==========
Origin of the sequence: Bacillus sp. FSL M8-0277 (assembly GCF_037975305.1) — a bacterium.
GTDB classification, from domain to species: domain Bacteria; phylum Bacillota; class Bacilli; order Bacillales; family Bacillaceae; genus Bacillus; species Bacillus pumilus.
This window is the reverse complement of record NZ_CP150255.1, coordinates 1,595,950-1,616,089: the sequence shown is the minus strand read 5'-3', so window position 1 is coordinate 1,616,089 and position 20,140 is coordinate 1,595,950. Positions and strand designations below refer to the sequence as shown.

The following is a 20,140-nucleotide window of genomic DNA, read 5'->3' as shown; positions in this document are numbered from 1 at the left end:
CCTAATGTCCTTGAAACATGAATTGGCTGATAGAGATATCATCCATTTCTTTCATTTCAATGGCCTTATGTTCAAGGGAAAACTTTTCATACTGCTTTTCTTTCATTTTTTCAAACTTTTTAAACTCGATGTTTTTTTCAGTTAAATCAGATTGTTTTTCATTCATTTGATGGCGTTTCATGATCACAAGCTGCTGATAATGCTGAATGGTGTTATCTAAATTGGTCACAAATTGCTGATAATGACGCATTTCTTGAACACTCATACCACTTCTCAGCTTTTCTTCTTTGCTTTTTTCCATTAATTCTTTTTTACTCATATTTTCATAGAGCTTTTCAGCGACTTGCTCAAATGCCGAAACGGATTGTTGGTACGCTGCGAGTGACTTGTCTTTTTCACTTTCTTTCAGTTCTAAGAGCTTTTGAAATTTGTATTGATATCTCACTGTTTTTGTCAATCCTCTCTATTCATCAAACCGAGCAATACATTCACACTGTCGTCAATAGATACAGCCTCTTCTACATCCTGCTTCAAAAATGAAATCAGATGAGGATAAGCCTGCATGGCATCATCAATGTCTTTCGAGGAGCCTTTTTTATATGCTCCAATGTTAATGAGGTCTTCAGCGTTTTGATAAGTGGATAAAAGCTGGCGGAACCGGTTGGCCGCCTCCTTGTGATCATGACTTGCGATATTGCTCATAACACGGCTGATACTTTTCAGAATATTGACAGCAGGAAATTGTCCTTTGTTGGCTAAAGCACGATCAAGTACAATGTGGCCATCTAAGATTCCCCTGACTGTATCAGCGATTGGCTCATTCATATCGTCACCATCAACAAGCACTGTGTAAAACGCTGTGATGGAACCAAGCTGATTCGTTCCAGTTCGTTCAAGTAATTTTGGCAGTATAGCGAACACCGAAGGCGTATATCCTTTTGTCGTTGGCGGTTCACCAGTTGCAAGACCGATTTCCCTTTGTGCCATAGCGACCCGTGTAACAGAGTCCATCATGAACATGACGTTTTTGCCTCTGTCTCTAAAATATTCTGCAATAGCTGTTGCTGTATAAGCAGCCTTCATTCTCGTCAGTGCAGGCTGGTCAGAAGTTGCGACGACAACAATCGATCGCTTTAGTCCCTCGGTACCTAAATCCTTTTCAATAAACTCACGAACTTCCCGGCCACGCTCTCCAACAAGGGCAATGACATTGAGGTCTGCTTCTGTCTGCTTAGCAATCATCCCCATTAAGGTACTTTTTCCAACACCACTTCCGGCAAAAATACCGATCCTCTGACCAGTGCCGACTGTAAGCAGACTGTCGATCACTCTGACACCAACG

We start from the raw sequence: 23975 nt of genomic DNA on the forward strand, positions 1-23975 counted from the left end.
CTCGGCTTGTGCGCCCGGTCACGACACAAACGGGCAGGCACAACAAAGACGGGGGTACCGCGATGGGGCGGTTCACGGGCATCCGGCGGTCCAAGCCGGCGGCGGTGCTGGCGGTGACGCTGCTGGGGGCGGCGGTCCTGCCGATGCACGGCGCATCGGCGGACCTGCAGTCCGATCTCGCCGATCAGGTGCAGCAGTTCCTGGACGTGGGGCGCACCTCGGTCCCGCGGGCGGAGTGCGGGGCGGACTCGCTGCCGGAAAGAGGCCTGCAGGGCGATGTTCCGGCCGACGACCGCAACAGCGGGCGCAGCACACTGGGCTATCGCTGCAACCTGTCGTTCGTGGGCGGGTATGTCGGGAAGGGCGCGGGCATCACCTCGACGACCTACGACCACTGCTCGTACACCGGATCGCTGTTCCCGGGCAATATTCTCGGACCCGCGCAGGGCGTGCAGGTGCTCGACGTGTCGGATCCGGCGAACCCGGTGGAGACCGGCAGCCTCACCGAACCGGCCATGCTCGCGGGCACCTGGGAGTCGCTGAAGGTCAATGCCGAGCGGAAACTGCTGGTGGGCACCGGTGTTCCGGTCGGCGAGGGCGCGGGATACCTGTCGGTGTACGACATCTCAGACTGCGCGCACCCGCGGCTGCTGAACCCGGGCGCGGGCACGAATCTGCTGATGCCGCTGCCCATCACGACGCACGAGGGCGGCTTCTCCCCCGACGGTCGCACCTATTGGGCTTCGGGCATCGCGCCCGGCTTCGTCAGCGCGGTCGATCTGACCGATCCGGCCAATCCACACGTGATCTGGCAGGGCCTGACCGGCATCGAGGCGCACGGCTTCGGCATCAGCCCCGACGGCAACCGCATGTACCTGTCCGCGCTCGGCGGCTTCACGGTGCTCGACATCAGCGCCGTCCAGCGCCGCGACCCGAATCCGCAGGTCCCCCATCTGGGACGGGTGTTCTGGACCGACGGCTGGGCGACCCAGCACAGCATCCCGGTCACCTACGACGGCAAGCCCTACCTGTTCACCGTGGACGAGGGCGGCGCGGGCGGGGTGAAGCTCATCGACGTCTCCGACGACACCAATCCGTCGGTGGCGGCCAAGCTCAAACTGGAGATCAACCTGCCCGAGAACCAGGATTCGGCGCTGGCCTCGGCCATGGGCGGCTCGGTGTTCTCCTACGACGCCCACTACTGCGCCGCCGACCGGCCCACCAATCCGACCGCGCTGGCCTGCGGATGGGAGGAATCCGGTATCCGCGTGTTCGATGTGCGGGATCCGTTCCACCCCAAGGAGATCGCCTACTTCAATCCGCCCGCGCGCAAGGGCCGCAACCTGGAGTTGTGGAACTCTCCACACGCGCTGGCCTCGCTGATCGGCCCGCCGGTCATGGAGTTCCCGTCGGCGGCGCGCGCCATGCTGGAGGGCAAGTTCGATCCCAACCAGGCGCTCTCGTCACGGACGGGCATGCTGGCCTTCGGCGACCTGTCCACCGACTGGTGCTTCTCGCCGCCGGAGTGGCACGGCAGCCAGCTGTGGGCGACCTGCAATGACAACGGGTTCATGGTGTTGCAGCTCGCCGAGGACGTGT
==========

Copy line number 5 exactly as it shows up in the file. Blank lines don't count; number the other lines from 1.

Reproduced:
CCTAATGTCCTTGAAACATGAATTGGCTGATAGAGATATCATCCATTTCTTTCATTTCAATGGCCTTATGTTCAAGGGAAAACTTTTCATACTGCTTTTCTTTCATTTTTTCAAACTTTTTAAACTCGATGTTTTTTTCAGTTAAATCAGATTGTTTTTCATTCATTTGATGGCGTTTCATGATCACAAGCTGCTGATAATGCTGAATGGTGTTATCTAAATTGGTCACAAATTGCTGATAATGACGCATTTCTTGAACACTCATACCACTTCTCAGCTTTTCTTCTTTGCTTTTTTCCATTAATTCTTTTTTACTCATATTTTCATAGAGCTTTTCAGCGACTTGCTCAAATGCCGAAACGGATTGTTGGTACGCTGCGAGTGACTTGTCTTTTTCACTTTCTTTCAGTTCTAAGAGCTTTTGAAATTTGTATTGATATCTCACTGTTTTTGTCAATCCTCTCTATTCATCAAACCGAGCAATACATTCACACTGTCGTCAATAGATACAGCCTCTTCTACATCCTGCTTCAAAAATGAAATCAGATGAGGATAAGCCTGCATGGCATCATCAATGTCTTTCGAGGAGCCTTTTTTATATGCTCCAATGTTAATGAGGTCTTCAGCGTTTTGATAAGTGGATAAAAGCTGGCGGAACCGGTTGGCCGCCTCCTTGTGATCATGACTTGCGATATTGCTCATAACACGGCTGATACTTTTCAGAATATTGACAGCAGGAAATTGTCCTTTGTTGGCTAAAGCACGATCAAGTACAATGTGGCCATCTAAGATTCCCCTGACTGTATCAGCGATTGGCTCATTCATATCGTCACCATCAACAAGCACTGTGTAAAACGCTGTGATGGAACCAAGCTGATTCGTTCCAGTTCGTTCAAGTAATTTTGGCAGTATAGCGAACACCGAAGGCGTATATCCTTTTGTCGTTGGCGGTTCACCAGTTGCAAGACCGATTTCCCTTTGTGCCATAGCGACCCGTGTAACAGAGTCCATCATGAACATGACGTTTTTGCCTCTGTCTCTAAAATATTCTGCAATAGCTGTTGCTGTATAAGCAGCCTTCATTCTCGTCAGTGCAGGCTGGTCAGAAGTTGCGACGACAACAATCGATCGCTTTAGTCCCTCGGTACCTAAATCCTTTTCAATAAACTCACGAACTTCCCGGCCACGCTCTCCAACAAGGGCAATGACATTGAGGTCTGCTTCTGTCTGCTTAGCAATCATCCCCATTAAGGTACTTTTTCCAACACCACTTCCGGCAAAAATACCGATCCTCTGACCAGTGCCGACTGTAAGCAGACTGTCGATCACTCTGACACCAACG